If your vehicle falls under these categories, you must register under IRP and IFTA to operate legally across different states or provinces.

What’s the Difference Between Apportioned Plates and Commercial Plates?

The main difference between apportioned plates and commercial plates is where the vehicle can operate.

Apportioned plates are for vehicles, typically trucks or buses, that travel across state lines. Commercial plates are for vehicles that operate only within a single state. They do not have the design for interstate travel.

In simple terms, apportioned plates allow vehicles to operate across different states or provinces legally, while commercial plates are for vehicles that operate solely within one state.

If you’re a motor carrier, you need to have commercial plates, but you don’t necessarily need apportioned registration. Apportioned registration is also always commercial.


How Do I Get Apportioned Plates?

Follow these steps if you think your vehicle needs to apply for an apportioned license plate.

Confirm Your Eligibility

Before starting the registration process, ensure your vehicle qualifies for apportioned plates.

Vehicles that travel across state lines and meet certain weight or axle requirements are eligible.Typically, you can confirm this through your state’s Department of Motor Vehicles (DMV).

Register with IRP

If your vehicle needs apportioned plates, the first step in getting them is registering your vehicle with the IRP.  You can do this through your state’s DMV.

Fill out the apportioned plate application form provided by your state’s DMV. You’ll need to provide detailed information about your vehicle, including its weight, type, and other relevant details.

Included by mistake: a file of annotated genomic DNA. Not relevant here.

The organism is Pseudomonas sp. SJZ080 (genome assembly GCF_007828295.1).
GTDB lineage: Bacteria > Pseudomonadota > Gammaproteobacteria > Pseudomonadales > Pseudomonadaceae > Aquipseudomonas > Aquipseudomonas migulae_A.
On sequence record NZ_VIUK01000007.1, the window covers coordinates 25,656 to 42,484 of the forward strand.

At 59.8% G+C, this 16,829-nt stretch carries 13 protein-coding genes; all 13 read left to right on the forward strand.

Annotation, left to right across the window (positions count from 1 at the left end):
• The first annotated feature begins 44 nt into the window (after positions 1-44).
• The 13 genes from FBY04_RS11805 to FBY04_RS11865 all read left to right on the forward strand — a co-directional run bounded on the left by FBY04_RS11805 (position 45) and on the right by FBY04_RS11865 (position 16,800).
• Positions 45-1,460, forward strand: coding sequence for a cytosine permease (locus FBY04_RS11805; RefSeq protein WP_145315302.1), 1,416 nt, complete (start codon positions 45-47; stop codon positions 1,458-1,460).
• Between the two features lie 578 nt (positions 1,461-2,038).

This information helps determine the proper allocation of registration fees among the states where your vehicle operates.

Submit Supporting Documents

Along with the application forms, you’ll also need to submit a few documents. This includes your proof of insurance, vehicle registration documents, and other required paperwork.

Double-check the specific requirements of your state or province, as the exact documents needed can differ.

Pay Your Fees

Once you’ve got all the documentation in place, you’ll need to pay the required registration fees.

The amount you need to pay will vary depending on your vehicle’s weight, type, and the states in which you will be operating. Be prepared to cover the costs associated with the apportioned plates.

Wait for Approval

After submitting your application and documents, you’ll need to wait for approval.

The approval process can take some time, so it’s essential to submit everything correctly and be patient.

Once your application is approved, and all fees are paid, you’ll receive your apportioned plates. Make sure you install the plates properly on your vehicle according to the regulations of your state or province.

Final Thoughts

A big part of operating any kind of trucking business is making sure that your vehicle complies with all regulations in any state it travels. Getting apportioned registration is actually a really easy way to stay on top of this.

Properly registering your vehicle ensures that you are operating legally across borders and makes any kind of reporting you need to do a lot more streamlined.

Are you considering purchasing a new commercial vehicle? Then you’ll need to get the right financing partner on board. At Mission Financial Services, we make this process easy by helping all truck drivers get financing for their perfect vehicle. Access your simple credit application today.